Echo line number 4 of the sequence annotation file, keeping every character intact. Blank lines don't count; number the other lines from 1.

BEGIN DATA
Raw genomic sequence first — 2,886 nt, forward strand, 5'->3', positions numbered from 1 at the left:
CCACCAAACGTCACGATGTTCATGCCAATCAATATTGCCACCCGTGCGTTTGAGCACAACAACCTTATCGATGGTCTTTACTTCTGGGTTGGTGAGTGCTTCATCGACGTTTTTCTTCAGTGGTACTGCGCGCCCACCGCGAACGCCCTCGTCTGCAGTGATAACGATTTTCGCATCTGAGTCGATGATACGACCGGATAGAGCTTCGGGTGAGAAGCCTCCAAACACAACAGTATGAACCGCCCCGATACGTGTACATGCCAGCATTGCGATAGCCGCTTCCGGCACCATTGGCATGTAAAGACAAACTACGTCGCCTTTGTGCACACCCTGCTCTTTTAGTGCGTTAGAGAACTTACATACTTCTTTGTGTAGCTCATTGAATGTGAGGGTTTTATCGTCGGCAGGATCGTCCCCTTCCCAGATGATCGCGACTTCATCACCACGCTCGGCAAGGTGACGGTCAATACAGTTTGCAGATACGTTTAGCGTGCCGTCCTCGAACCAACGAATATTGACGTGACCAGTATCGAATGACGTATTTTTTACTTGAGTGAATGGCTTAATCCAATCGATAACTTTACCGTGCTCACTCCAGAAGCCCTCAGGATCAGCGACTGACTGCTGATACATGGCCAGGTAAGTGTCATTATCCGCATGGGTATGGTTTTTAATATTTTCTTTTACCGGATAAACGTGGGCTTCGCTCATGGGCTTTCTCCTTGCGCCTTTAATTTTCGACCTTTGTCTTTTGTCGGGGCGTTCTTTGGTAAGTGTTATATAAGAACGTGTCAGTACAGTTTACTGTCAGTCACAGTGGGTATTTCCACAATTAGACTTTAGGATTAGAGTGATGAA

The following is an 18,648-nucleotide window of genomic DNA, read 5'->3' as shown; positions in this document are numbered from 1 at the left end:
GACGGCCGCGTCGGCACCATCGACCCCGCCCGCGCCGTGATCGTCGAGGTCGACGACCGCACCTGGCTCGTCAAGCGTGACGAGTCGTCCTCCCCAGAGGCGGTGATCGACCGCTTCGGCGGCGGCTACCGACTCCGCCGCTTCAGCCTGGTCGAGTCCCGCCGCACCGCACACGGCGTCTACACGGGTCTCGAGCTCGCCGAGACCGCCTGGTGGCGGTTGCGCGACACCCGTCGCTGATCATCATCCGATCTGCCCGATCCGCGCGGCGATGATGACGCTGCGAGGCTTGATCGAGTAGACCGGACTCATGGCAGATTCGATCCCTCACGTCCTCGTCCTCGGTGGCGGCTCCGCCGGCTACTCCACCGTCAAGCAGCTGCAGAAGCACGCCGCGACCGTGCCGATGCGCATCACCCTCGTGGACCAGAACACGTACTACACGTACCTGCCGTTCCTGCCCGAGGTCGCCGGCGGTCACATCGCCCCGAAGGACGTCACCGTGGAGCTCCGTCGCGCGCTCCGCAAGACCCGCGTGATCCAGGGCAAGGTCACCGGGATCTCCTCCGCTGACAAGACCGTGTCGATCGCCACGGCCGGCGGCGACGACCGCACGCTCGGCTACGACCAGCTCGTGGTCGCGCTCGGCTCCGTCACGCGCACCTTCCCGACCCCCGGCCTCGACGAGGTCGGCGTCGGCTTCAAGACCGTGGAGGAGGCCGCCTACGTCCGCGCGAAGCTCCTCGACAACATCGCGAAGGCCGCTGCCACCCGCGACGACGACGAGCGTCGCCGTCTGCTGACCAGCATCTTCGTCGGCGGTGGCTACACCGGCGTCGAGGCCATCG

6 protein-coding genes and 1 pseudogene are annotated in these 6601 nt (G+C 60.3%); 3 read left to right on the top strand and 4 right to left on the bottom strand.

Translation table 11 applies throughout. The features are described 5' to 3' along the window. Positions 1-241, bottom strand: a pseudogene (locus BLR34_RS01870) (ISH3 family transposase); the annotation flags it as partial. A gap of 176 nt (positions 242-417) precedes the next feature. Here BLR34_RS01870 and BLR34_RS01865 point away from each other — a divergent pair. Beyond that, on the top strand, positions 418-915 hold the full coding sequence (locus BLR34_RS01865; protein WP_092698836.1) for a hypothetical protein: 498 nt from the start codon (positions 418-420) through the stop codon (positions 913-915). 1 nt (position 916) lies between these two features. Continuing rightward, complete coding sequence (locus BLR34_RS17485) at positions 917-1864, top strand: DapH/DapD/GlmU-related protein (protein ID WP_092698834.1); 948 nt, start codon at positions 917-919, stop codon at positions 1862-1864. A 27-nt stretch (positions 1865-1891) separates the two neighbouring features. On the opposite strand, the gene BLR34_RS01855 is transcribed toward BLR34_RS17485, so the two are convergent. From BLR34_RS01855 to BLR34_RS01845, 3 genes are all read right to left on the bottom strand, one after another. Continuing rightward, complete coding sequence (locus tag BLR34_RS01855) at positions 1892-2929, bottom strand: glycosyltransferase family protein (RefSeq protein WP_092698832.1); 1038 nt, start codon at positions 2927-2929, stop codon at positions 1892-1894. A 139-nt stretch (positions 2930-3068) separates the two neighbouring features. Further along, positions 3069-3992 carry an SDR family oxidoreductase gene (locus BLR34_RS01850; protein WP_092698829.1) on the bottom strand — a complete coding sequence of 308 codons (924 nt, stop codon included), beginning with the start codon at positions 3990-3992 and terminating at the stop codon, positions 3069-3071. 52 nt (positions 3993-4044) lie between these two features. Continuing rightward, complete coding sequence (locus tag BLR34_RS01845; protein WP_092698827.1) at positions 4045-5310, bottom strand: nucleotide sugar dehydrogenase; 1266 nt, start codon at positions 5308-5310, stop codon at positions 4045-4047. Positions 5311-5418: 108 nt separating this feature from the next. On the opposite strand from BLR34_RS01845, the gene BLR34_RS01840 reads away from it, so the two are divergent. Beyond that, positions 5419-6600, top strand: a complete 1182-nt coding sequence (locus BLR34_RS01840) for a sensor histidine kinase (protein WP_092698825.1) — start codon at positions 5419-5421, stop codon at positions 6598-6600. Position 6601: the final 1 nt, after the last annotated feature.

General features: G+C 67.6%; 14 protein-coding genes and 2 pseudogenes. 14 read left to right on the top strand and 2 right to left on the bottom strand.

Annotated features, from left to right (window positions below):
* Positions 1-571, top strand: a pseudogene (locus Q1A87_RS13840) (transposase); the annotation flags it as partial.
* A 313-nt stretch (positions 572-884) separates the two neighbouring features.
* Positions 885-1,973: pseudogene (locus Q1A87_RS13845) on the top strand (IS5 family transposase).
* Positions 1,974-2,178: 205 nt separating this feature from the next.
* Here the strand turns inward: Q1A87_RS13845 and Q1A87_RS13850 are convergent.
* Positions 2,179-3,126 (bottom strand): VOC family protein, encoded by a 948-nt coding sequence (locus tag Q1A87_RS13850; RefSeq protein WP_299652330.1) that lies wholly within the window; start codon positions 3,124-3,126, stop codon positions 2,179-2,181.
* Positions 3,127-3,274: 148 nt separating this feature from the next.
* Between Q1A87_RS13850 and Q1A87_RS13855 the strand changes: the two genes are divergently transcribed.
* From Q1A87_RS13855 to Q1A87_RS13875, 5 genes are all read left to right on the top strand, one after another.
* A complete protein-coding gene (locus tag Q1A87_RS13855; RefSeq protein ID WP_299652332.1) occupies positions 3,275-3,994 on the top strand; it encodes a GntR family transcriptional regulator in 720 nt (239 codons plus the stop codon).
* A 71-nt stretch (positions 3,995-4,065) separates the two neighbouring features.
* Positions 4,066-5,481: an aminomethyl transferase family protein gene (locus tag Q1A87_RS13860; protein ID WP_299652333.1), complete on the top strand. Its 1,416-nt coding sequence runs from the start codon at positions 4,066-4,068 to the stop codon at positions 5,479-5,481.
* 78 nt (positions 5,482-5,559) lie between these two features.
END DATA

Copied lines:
GACGGCCGCGTCGGCACCATCGACCCCGCCCGCGCCGTGATCGTCGAGGTCGACGACCGCACCTGGCTCGTCAAGCGTGACGAGTCGTCCTCCCCAGAGGCGGTGATCGACCGCTTCGGCGGCGGCTACCGACTCCGCCGCTTCAGCCTGGTCGAGTCCCGCCGCACCGCACACGGCGTCTACACGGGTCTCGAGCTCGCCGAGACCGCCTGGTGGCGGTTGCGCGACACCCGTCGCTGATCATCATCCGATCTGCCCGATCCGCGCGGCGATGATGACGCTGCGAGGCTTGATCGAGTAGACCGGACTCATGGCAGATTCGATCCCTCACGTCCTCGTCCTCGGTGGCGGCTCCGCCGGCTACTCCACCGTCAAGCAGCTGCAGAAGCACGCCGCGACCGTGCCGATGCGCATCACCCTCGTGGACCAGAACACGTACTACACGTACCTGCCGTTCCTGCCCGAGGTCGCCGGCGGTCACATCGCCCCGAAGGACGTCACCGTGGAGCTCCGTCGCGCGCTCCGCAAGACCCGCGTGATCCAGGGCAAGGTCACCGGGATCTCCTCCGCTGACAAGACCGTGTCGATCGCCACGGCCGGCGGCGACGACCGCACGCTCGGCTACGACCAGCTCGTGGTCGCGCTCGGCTCCGTCACGCGCACCTTCCCGACCCCCGGCCTCGACGAGGTCGGCGTCGGCTTCAAGACCGTGGAGGAGGCCGCCTACGTCCGCGCGAAGCTCCTCGACAACATCGCGAAGGCCGCTGCCACCCGCGACGACGACGAGCGTCGCCGTCTGCTGACCAGCATCTTCGTCGGCGGTGGCTACACCGGCGTCGAGGCCATCG